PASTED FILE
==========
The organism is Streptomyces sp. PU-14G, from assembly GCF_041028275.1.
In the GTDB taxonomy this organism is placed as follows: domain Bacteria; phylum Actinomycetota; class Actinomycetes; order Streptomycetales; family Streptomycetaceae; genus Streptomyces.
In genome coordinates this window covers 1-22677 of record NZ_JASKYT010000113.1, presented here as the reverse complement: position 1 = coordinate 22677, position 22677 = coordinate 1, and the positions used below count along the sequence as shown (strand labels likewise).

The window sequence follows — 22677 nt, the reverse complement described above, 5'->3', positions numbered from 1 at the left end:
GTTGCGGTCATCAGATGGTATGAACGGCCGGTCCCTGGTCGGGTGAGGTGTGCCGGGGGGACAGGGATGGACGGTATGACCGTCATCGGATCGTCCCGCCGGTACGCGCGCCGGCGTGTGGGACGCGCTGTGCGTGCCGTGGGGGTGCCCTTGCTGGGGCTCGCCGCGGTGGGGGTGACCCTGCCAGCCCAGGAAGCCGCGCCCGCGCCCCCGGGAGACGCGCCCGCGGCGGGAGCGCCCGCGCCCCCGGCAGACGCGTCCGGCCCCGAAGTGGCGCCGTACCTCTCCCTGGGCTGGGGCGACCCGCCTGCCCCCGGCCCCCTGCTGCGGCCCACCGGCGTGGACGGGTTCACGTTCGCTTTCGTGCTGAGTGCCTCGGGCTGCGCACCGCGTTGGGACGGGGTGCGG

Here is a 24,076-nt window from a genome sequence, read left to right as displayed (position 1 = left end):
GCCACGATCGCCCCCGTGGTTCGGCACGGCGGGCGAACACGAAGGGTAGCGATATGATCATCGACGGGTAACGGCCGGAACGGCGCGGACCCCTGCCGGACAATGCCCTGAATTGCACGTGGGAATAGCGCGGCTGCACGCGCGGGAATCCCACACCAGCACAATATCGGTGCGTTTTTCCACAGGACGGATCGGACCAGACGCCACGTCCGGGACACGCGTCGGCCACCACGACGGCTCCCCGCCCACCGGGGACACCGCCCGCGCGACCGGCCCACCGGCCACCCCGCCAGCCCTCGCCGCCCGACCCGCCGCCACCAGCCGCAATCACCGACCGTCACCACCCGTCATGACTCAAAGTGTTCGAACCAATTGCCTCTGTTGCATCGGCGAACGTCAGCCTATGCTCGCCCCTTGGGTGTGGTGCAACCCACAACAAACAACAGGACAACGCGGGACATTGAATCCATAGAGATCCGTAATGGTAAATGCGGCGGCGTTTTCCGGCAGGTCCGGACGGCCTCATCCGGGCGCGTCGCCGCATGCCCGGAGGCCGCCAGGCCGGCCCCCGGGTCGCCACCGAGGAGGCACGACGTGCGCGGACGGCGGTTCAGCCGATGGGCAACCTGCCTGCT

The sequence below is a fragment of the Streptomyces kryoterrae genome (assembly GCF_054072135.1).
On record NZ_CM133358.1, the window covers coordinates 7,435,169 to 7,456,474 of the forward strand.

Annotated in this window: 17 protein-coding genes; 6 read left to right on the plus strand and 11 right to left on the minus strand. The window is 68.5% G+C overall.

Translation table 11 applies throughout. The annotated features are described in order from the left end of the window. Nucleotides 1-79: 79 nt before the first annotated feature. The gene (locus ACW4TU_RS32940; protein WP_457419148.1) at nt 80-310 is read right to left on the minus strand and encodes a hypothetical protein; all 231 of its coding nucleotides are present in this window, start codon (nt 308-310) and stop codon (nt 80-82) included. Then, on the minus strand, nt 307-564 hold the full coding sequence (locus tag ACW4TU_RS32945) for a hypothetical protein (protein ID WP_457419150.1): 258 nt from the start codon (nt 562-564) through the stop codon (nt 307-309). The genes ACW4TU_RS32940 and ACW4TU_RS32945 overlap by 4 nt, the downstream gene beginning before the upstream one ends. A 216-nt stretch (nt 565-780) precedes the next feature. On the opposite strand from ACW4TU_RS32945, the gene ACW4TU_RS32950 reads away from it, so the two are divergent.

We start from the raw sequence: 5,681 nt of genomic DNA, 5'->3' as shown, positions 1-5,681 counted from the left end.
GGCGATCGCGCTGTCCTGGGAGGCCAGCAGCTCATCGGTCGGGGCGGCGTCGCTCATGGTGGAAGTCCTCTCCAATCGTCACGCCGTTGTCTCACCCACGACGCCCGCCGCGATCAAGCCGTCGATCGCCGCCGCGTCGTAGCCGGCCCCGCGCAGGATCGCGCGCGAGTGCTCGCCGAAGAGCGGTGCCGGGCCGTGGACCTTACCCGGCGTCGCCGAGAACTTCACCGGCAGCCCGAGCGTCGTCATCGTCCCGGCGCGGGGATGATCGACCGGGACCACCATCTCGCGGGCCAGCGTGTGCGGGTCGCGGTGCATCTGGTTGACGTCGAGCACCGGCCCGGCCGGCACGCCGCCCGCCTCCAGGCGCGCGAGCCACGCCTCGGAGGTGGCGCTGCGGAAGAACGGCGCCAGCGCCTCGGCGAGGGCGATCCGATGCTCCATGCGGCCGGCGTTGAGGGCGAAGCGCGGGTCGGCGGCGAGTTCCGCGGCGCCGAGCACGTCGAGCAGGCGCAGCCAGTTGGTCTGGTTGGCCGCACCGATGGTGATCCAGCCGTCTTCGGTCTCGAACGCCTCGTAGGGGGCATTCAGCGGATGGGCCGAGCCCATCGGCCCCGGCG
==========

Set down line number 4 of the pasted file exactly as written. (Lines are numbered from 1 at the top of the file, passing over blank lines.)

The window sequence follows — 22677 nt, the reverse complement described above, 5'->3', positions numbered from 1 at the left end: